Sports / Activity Courses: Will not generally be registered with the local authority unless they provide tuition for under 8's. Watersports centres may be recognised by their national governing body (Royal Yachting Association for Sailing or Windsurfing, British Canoe Union for Canoeing). Horse Riding centres are legally required to register with the local authority amd may also be a member of the British Horse Society.
Adventure Activities: Any commercial organisation providing specific adventure activities (certain watersports, climbing, trekking and caving activities) is legally required to obtain a licence from the Adventure Activities Licensing Authority. This body inspects and monitors safety standards in these activities and information on these inspections is available to the public from the AALA. Office in Cardiff (tel. 029 20 755715)
Residential Camps: Not subject to legal registration unless they operate specific adventure activites (see above) or provide courses for under 8's. Operators who are members of the British Activity Providers Association are subject to an independent inspection scheme covering site safety, activity standards, staff qualifications & training, health & safety and emergency procedures.
What about staff police checks?
All registered day camps and playschemes are required to get checks on specific staff, but it is worth checking with the provider to see what their policy is on this area. Employers can request information held by the police on individuals through a criminal record disclosure check. For some posts employers also need to check that the candidate is not on the list of adults barred from working with children. In England and Wales this is done via the Disclosure and Barring Service, in Northern Ireland via AccessNI and in Scotland via Disclosure Scotland.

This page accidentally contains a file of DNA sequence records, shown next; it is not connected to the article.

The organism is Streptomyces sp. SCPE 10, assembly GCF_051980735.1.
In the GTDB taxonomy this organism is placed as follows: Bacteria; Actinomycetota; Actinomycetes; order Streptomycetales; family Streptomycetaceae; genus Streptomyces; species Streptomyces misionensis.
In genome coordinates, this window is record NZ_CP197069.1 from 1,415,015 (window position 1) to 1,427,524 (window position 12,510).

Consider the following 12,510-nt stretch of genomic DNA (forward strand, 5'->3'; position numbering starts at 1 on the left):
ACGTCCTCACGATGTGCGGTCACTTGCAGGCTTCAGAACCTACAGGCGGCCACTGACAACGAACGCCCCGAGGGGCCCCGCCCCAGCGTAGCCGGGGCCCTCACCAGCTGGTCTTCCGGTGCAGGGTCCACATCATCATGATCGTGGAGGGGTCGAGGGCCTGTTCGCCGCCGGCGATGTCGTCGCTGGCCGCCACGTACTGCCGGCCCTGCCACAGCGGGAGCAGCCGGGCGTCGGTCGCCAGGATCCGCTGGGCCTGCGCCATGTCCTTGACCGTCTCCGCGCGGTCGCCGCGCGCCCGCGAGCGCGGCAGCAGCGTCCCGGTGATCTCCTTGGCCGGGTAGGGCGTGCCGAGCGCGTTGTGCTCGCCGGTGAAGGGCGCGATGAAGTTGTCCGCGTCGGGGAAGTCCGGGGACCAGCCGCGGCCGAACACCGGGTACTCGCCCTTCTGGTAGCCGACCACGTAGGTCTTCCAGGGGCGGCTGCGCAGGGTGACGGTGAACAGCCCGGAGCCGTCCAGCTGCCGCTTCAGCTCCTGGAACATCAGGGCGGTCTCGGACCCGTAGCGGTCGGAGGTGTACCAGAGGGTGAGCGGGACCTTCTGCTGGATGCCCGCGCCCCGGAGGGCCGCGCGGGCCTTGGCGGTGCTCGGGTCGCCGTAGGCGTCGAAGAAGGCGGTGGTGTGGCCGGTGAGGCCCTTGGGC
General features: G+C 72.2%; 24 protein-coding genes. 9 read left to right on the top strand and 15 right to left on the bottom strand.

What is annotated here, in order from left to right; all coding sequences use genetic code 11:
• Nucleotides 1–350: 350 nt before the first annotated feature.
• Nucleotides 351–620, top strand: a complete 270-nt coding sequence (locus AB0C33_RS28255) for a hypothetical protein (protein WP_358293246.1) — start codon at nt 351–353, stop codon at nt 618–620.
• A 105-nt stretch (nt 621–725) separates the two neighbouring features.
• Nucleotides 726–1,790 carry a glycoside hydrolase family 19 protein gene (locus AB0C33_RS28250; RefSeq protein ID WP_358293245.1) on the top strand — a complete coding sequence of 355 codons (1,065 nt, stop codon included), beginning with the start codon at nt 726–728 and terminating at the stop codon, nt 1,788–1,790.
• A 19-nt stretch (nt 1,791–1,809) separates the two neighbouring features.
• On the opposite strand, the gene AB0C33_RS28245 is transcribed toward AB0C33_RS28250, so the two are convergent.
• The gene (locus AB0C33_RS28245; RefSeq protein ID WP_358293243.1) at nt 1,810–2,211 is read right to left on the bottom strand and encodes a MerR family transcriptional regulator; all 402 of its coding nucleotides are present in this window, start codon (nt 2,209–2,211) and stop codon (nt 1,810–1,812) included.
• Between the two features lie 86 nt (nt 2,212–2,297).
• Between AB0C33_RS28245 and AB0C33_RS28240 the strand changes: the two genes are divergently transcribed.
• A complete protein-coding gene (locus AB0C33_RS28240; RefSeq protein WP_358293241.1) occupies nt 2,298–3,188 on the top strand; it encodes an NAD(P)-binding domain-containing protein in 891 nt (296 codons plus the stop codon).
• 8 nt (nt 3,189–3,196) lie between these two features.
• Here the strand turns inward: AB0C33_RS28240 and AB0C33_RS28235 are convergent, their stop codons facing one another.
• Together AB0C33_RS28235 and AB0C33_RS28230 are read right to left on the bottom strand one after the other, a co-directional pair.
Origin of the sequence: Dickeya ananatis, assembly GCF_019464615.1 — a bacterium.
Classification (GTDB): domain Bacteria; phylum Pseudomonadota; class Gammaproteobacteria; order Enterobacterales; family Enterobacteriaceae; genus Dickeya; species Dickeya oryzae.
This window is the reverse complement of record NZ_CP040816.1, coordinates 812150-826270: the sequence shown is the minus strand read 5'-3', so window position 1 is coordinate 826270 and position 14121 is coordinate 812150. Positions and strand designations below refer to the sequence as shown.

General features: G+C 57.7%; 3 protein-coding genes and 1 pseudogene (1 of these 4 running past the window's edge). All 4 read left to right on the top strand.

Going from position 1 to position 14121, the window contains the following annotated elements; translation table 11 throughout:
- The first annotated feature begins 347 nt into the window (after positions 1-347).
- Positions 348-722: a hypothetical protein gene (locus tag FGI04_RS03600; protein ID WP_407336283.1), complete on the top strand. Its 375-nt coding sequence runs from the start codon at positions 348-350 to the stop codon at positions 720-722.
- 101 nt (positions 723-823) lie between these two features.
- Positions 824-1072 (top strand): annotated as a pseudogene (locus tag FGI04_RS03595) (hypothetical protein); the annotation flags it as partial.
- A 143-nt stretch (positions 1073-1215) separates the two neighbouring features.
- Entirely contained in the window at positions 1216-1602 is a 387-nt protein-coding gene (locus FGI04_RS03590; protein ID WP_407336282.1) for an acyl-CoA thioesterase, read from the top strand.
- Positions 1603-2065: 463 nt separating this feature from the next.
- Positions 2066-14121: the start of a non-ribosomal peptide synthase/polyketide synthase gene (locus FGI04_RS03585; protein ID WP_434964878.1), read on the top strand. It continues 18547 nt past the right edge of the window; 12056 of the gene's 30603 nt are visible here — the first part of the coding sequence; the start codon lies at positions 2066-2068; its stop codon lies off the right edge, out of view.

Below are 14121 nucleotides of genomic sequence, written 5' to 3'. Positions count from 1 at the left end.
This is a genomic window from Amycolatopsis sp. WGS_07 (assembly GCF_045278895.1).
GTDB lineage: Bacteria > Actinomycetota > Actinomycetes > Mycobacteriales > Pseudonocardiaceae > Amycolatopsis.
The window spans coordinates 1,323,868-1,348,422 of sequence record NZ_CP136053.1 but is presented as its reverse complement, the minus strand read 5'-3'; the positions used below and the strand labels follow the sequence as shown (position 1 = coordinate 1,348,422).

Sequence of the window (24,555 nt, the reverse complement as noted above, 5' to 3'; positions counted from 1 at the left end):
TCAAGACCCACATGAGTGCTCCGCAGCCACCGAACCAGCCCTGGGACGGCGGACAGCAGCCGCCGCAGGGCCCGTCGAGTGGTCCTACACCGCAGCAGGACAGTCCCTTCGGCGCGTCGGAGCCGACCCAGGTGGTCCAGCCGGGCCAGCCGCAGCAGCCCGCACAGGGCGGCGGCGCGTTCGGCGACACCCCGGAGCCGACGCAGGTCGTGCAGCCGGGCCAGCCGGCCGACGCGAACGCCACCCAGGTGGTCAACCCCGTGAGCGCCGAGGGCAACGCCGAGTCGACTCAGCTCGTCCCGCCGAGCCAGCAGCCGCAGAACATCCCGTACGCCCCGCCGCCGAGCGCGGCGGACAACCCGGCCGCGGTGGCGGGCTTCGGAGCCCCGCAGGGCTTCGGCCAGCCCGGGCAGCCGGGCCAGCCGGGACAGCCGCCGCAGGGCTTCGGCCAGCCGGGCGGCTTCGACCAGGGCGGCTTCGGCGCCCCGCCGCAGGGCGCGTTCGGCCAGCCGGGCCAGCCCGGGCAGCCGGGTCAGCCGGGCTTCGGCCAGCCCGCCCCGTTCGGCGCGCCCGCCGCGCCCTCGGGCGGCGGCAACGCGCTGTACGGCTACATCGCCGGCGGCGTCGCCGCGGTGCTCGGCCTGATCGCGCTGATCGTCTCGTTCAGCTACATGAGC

More information on the Disclosure and Barring Service.
What about staff qualifications?
You may also want to check on staff qualifications. Most sports governing bodies have an official coaching scheme for Instructors or Leaders at various levels. It is a good idea to ask for further information on staff qualifications if the organisation does not explain its policy in its promotional material or website.
When is the best time to book?
Many summer courses have limited places due to staff ratio capacities or limited availability of equipment. Summer courses may start booking ahead as early as January. Some providers will accept a deposit payment to secure a booking and then require the balance to be paid nearer the time of the course.
Where can I get further information?
For further information on courses featured in the Summer Fun 4 Kids directory simply click on the info button to be directed straight to their web site. Additional information on safety inspection schemes, sports governing bodies and local childcare information can be found in our Links section. Local libraries are often a good source of additional local information.